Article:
In the current issue of AJT, Samstein et al. [3], Soubrane et al. [4] and Troisi et al. [5] provide three independent, elegant reports of a total laparoscopic approach to live liver donation (two left lobes: Samstein and Soubrane, one right lobe: Triosi). Each manuscript provides a detailed description of the procedure and a thorough discussion of the rational for initiating these procedures, as well as the stepwise progression followed by the various teams in order to gain the required expertise and confidence. Their decades of experience in the management of liver disease, surgical expertise in liver transplantation and complex open and laparoscopic hepatic resections all provide the required “field strength” eloquently discussed by the late Dr. Francis Moore as one of the essential aspects making surgical innovations ethically acceptable [6].

The authors are to be congratulated on their ability to perform a technically challenging procedure while providing critical technical tips for others to follow in order to safely perform these procedures. These programs clearly possess the necessary expertise and judgment regarding selection of donors with favorable anatomy, adherence to the same surgical principles used in the “open” approach and the prompt recognition and management of postoperative complications. They obviously also possess the necessary skills and confidence to successfully deal with unexpected intraoperative events and other “near miss” events with potential catastrophic consequences.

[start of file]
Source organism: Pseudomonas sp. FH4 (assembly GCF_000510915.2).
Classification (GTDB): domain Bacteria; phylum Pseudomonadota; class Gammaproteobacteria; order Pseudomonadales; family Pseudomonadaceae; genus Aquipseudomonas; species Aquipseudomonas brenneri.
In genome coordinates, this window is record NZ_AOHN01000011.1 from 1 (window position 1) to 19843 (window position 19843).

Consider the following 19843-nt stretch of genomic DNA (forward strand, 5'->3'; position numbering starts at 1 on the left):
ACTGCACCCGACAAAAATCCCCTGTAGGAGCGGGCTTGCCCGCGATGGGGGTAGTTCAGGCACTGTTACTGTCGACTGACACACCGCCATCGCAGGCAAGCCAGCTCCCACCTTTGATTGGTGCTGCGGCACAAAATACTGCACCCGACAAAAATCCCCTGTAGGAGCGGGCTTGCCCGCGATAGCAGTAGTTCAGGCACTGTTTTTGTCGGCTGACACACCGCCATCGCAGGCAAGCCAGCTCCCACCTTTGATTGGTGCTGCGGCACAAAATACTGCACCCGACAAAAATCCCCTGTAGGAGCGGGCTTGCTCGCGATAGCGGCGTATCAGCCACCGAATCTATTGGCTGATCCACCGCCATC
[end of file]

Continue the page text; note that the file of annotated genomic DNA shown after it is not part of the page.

Although the procedures as described appear to be relatively straightforward, the readers should understand that these are not “random mutations” but rather a gradual evolutionary process, decades in the making. The learning curve is clearly steep and the procedure is extremely complex and therefore should not be attempted by less experienced teams. A commitment to obtaining the necessary specialty training and technical expertise is paramount in advancing this innovation. The inability to do so will clearly jeopardize donor safety and may negatively impact living donation as a whole.

It is obvious that laparoscopic donor hepatectomy is in its infancy and experience as well as improvements in technique, instrumentation and patient care will continue to evolve. Perhaps one day laparoscopic (or robotic) live donor hepatectomy will become the standard of care, but enthusiasm should be tempered by the reality of the complexity of the process.

All new surgical innovations are met with initial skepticism and sometimes intense criticism. Most will agree that innovation for innovation sake is of little value. However, as with the concept of natural selection, those innovations that prove to be reproducible and result in improved patient outcome will survive and flourish. Those that do not will suffer the same fate as the Dodo bird.


The authors of this manuscript have no conflicts of interest to disclose as described by the American Journal of Transplantation.